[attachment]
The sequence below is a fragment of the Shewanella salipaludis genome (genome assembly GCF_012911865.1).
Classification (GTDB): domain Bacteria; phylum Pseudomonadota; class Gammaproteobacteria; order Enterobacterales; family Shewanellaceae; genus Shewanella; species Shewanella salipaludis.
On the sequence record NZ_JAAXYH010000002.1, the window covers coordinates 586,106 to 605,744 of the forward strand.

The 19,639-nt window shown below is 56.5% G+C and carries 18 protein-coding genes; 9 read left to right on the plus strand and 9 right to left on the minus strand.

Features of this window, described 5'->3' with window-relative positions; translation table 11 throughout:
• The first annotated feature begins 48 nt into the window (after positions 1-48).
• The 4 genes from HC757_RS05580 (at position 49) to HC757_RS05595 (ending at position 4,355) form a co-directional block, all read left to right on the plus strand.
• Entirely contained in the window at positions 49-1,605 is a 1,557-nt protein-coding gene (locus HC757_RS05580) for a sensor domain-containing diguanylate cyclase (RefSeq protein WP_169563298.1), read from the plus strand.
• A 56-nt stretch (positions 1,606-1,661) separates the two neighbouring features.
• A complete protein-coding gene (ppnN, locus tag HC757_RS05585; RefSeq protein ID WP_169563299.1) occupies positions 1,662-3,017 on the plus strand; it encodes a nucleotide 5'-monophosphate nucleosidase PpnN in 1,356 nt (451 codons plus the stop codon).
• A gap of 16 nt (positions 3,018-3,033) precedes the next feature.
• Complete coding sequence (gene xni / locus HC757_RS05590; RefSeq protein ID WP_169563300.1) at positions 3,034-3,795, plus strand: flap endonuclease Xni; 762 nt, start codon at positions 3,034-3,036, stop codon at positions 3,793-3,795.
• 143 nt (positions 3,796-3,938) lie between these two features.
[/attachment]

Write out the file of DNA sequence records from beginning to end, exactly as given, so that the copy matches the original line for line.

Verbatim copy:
The sequence below is a fragment of the Shewanella salipaludis genome (genome assembly GCF_012911865.1).
Classification (GTDB): domain Bacteria; phylum Pseudomonadota; class Gammaproteobacteria; order Enterobacterales; family Shewanellaceae; genus Shewanella; species Shewanella salipaludis.
On the sequence record NZ_JAAXYH010000002.1, the window covers coordinates 586,106 to 605,744 of the forward strand.

The 19,639-nt window shown below is 56.5% G+C and carries 18 protein-coding genes; 9 read left to right on the plus strand and 9 right to left on the minus strand.

Features of this window, described 5'->3' with window-relative positions; translation table 11 throughout:
• The first annotated feature begins 48 nt into the window (after positions 1-48).
• The 4 genes from HC757_RS05580 (at position 49) to HC757_RS05595 (ending at position 4,355) form a co-directional block, all read left to right on the plus strand.
• Entirely contained in the window at positions 49-1,605 is a 1,557-nt protein-coding gene (locus HC757_RS05580) for a sensor domain-containing diguanylate cyclase (RefSeq protein WP_169563298.1), read from the plus strand.
• A 56-nt stretch (positions 1,606-1,661) separates the two neighbouring features.
• A complete protein-coding gene (ppnN, locus tag HC757_RS05585; RefSeq protein ID WP_169563299.1) occupies positions 1,662-3,017 on the plus strand; it encodes a nucleotide 5'-monophosphate nucleosidase PpnN in 1,356 nt (451 codons plus the stop codon).
• A gap of 16 nt (positions 3,018-3,033) precedes the next feature.
• Complete coding sequence (gene xni / locus HC757_RS05590; RefSeq protein ID WP_169563300.1) at positions 3,034-3,795, plus strand: flap endonuclease Xni; 762 nt, start codon at positions 3,034-3,036, stop codon at positions 3,793-3,795.
• 143 nt (positions 3,796-3,938) lie between these two features.